White Sands National Park is closed, as is Hawai’i Volcanoes National Park and most of Hawai’i’s other National Park Service Sites. Much of the most visited park in the nation, Great Smoky Mountains, is closed, and The Everglades are closed for most land visitors, but access via water remains available.
In Colorado, officials pleaded to close Rocky Mountain National Park, where the mayor of gateway community Estes Park and the County’s public health director sent letters to the Department of the Interior making the request.
“On behalf of the Town of Estes Park, I am requesting the immediate closure of Rocky Mountain National Park, to assist our community, our county, and our state in addressing the rapidly spreading COVID-19 pandemic.” he wrote.
Traffic in the park had been increasing as spring breakers were coming to Colorado, and as people who would otherwise be at the now-closed ski resorts headed to the park.
The mayor wrote that groceries and emergency services must be available to residents who live in the town, and a continued influx of visitors presents a grave public health concern to Estes Park and the surrounding communities. Estes Park’s first confirmed COVID-19 case was announced last week. Friday, Rocky Mountain National Park announced that it would close entirely, indefinitely.
Most small park service sites are closed, especially those that are indoors, and additional closures are constantly announced. The best resource for National Park Service closures, whether it be entire parks or campgrounds and activities is National Parks Traveler’s article detailing the latest updates. It’s the featured article on their homepage at https://www.nationalparkstraveler.org/.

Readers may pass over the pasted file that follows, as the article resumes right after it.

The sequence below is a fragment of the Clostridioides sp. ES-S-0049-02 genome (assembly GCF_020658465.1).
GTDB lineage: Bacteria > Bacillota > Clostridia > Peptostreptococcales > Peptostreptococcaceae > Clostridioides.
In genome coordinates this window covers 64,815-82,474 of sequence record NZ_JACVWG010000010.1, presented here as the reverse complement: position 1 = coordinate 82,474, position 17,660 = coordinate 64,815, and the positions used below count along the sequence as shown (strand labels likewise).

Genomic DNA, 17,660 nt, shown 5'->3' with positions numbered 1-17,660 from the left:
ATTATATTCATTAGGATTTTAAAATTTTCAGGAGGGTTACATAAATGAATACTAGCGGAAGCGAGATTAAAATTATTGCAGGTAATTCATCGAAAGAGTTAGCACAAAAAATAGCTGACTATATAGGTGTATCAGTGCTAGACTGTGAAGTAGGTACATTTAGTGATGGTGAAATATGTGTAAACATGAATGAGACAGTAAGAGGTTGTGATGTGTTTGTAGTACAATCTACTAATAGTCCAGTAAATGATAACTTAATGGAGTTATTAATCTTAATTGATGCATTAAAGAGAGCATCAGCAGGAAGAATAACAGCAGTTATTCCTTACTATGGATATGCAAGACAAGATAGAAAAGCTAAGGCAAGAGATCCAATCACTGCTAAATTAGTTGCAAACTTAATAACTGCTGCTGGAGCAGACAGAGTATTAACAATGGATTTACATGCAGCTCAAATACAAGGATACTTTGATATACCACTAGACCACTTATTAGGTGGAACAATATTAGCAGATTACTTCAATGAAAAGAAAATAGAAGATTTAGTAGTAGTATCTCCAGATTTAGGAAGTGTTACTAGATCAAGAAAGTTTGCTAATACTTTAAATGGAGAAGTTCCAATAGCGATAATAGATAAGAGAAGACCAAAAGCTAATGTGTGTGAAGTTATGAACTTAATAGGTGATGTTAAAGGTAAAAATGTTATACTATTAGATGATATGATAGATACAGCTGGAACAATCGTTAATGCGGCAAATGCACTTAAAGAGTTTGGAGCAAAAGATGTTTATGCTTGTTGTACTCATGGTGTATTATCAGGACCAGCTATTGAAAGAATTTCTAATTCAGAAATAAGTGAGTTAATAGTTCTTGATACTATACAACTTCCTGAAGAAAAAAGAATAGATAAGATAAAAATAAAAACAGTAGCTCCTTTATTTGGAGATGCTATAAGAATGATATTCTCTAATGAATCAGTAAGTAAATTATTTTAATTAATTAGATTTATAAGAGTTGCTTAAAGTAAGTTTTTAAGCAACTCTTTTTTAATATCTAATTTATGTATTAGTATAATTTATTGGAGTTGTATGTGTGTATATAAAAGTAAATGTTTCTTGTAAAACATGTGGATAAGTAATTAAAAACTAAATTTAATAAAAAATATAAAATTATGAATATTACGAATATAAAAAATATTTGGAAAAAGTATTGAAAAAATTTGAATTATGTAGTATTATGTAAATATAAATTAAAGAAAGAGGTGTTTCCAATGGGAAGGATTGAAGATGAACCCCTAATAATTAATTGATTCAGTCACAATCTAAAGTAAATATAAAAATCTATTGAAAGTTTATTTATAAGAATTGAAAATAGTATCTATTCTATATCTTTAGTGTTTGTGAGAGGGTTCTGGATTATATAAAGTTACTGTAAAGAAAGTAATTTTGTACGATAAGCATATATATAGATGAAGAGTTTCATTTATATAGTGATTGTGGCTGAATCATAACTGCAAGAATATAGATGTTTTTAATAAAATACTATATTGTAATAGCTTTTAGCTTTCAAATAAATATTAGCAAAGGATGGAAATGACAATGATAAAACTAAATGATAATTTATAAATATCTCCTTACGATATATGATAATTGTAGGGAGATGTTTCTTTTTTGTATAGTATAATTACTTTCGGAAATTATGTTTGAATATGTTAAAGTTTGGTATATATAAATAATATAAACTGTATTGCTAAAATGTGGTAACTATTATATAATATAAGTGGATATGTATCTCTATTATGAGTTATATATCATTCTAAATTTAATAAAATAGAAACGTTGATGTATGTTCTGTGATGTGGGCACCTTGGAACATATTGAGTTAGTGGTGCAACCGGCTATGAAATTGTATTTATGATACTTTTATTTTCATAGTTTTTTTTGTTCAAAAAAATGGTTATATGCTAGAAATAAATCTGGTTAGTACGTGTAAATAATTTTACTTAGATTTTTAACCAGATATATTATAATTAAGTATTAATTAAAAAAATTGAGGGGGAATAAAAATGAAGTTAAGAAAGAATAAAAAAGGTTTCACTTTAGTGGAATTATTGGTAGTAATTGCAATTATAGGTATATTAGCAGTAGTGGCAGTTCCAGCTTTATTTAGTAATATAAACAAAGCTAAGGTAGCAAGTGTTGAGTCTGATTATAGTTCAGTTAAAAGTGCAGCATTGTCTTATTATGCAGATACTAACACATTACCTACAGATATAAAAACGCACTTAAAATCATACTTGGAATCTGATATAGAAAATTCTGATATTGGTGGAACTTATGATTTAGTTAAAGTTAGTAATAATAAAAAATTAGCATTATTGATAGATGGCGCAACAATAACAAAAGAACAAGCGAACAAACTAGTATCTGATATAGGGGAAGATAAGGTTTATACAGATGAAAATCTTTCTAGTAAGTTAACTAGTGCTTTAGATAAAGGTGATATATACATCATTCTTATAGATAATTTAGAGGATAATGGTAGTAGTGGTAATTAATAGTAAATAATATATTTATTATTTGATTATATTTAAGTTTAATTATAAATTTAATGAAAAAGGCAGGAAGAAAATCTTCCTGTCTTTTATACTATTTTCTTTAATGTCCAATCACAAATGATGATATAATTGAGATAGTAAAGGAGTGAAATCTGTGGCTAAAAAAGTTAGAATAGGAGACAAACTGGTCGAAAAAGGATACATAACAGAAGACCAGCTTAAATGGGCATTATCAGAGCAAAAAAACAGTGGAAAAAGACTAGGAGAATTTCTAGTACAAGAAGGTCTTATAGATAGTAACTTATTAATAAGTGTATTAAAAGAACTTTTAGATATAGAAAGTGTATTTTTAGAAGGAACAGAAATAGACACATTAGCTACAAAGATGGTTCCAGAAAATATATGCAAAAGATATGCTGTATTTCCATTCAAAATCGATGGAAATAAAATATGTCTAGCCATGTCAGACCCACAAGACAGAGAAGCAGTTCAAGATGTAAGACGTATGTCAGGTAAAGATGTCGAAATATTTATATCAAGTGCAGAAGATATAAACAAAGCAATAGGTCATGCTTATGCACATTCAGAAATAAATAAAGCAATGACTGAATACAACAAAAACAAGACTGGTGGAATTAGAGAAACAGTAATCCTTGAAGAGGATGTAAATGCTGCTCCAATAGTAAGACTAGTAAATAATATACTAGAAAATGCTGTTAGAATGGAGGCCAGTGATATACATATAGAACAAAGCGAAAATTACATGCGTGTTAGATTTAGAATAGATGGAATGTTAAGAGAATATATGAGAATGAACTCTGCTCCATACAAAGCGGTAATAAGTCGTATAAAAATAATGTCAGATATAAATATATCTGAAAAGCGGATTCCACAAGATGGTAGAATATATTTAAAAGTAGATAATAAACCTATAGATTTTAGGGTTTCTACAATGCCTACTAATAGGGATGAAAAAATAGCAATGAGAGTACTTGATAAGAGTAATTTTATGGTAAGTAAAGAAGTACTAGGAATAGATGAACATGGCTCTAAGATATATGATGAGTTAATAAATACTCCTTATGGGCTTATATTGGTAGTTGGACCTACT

All of us at the America’s National Parks podcast would like to encourage you to get out and enjoy the outdoors as much as possible while practicing social distancing. But now isn’t the time to travel. Enjoy outdoor spaces in your local community. Take a scenic drive, a bike ride, or a hike. But remember that most visitor centers and restroom facilities in these spaces will be closed.
On a personal note, it’s hard to grasp the enormity of our current situation.
This time in our lives will certainly be remembered in a similar fashion as the days surrounding 9/11, or the Challenger explosion, or the Kennedy assassination. This time will be a guidepost in the story of all of our lives, especially for many of our children who are experiencing their first brush with this type of difficult situation.
Tragedies spawn innovation. Hopefully, 2020 will be remembered as the year before a biotech revolution. Before our healthcare system was reformed, and before sweeping innovations in emergency preparedness.
Half of all Americans misremember where they were and what they were doing on 9/11, only 19 years ago. Make sure to keep photos, notes, messages …anything to remember this time when we couldn’t shake hands, meet in person, or visit our most special places. Those memories will surely be appreciated fifty years from now.
Soon it will be time to Find Your Park again. Until then, remember that the primary purpose of our National Parks is not our enjoyment, but to protect the world for generations to come.
This will be our last “news from the parks” episode for a while. We’re going to return to only sharing stories of beauty, courage, hope, and life from our nation’s treasures next week. We hope you’ll continue to join us.
America’s National Parks is part of the RV Miles Network of Podcasts, which also includes the RV Miles and See America podcasts. To learn more visit RVMiles.com.
Connect with America’s National Parks Podcast on social media! You can also find us on Facebook, Instagram, and Twitter.
Join the America’s National Parks Facebook Group – now over 37,000 strong. Visit Facebook.com/groups/americasnationalparks to join.
Today’s show was sponsored by L.L.Bean, follow the hashtag #BeanOutsider, and visit LLBean.com to find great gear for exploring the National Parks.